0.18 micron manufacturing process
183MHz core clock
up to 200MHz memory clock
2 pixels per clock cycle
3 textures per pixel pipeline
366Mpixels/s fill rate
1.1Gtexel/s fill rate
approx. 1.3Gtexels/s effective fill rate w/HyperZ technology
6.4GB/s memory bandwidth w/200MHz DDR
3.2GB/s memory bandwidth w/200MHz SDR
16MB-128MB frame buffer
AGP 1X/2X/4X support
30 million triangles/sec
Transform, clipping, and lighting
4-matrix vertex blending
Full scene anti-aliasing
Motion blur and depth of field effects
32-bit color rendering
Spherical, Dual-paraboloid, and Cube environment mapping
Emboss, dot product, and environment mapped bump mapping
2K x 2K texture support
DirectX texture compression
Integrated MPEG-2 decode including iDCT and motion compensation
Support for all DTV/HDTV formats
4-tap horizontal and vertical filtering
Per-pixel adaptive deinterlacing
Optional video input/output
2-bit VIP host port
VIP 2.0 8-bit capture port
Optional DVI interface with integrated TMDS transmitter
Full DirectX and OpenGL support
Radeon cards will be available in 32MB and 64MB configurations. Currently, 32MB DDR and 64MB DDR cards are shipping and will retail for $279 and $399 respectively. A 32MB SDR card will ship in September with a $199 price tag.
The video in/out option will be available for both 32MB and 64MB cards. The Radeon uses ATI's famous Rage Theater chip for video encoding and decoding. DVI support is an optional feature for OEM cards, but will not be available in retail versions. Read our Radeon Preview for more information about the card's video features.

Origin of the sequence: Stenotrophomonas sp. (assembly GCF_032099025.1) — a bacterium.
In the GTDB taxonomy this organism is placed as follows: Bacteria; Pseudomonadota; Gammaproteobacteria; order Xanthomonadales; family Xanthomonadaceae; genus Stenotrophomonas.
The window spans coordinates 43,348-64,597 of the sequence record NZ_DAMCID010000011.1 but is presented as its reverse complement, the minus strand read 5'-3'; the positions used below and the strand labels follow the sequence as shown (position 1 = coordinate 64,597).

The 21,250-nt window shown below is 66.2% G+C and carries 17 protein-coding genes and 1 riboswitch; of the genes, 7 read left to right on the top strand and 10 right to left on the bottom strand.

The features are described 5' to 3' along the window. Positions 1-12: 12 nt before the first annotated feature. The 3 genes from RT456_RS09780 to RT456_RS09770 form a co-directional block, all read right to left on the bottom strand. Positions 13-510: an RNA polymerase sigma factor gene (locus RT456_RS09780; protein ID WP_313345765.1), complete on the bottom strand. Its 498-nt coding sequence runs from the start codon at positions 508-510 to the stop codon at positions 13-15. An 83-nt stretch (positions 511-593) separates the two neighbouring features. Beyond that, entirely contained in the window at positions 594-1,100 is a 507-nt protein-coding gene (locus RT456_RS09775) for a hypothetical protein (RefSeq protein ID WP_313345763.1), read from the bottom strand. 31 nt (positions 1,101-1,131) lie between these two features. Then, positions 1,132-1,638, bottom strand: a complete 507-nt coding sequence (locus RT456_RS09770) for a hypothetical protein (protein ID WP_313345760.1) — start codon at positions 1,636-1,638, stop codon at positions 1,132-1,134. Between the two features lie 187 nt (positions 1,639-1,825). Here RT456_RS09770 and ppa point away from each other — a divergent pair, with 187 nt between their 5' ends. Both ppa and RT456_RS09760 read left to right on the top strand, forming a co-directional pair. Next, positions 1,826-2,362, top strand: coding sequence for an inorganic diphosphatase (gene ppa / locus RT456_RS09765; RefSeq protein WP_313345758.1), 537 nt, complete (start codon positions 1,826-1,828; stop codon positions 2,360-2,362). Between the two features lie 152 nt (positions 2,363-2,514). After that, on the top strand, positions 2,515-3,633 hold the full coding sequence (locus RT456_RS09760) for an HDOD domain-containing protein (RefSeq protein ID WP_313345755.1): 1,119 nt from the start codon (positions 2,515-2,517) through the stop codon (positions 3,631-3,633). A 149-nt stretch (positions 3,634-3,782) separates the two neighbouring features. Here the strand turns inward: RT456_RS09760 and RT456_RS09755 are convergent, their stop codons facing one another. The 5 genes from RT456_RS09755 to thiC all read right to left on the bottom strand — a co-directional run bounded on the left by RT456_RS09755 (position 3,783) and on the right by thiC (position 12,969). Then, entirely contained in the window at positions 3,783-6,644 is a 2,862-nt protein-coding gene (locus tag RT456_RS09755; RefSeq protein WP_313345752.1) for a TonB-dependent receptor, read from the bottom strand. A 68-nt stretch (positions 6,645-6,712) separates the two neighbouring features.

Charisma and fill rates
ATI refers to the Radeon's dedicated geometry unit as the Charisma Engine. The Charisma Engine can handle up to 30 million triangles per second and supports advanced character animation features such as 4-matrix skinning and keyframe animation. Check out our GDC article
for more information on these advanced animation features.
As you can see, ATI has lowered the Radeon's clock speeds since the April announcement. The Radeon supports memory speeds up to 200MHz, but shipping boards will most likely sport 175MHz or 183MHz. We aren't very concerned since increasing core and memory speeds doesn't seem to do much besides allowing the marketing department claim a higher fill rate.
ATI's Pixel Tapestry Architecture features a dual-pixel pipeline that can process three textures per pixel. NVIDIA's GeForce 2 GTS has four pixel pipelines, but can only process two textures per pixel. The original GeForce 256 also has four pixel pipelines, but can only process one texture per pixel.
The Radeon will be most effective in game settings which require three passes. This, however, does not change the fact that the GTS has a higher texel fill rate, but ATI has developed its HyperZ technology to increase the Radeon's effective fill rate by "over 20%." Even though the Radeon's theoretical fill rate is near the 1.1Gtexel/s mark, HyperZ efficiencies push the effective fill rate above 1.3Gtexels/s.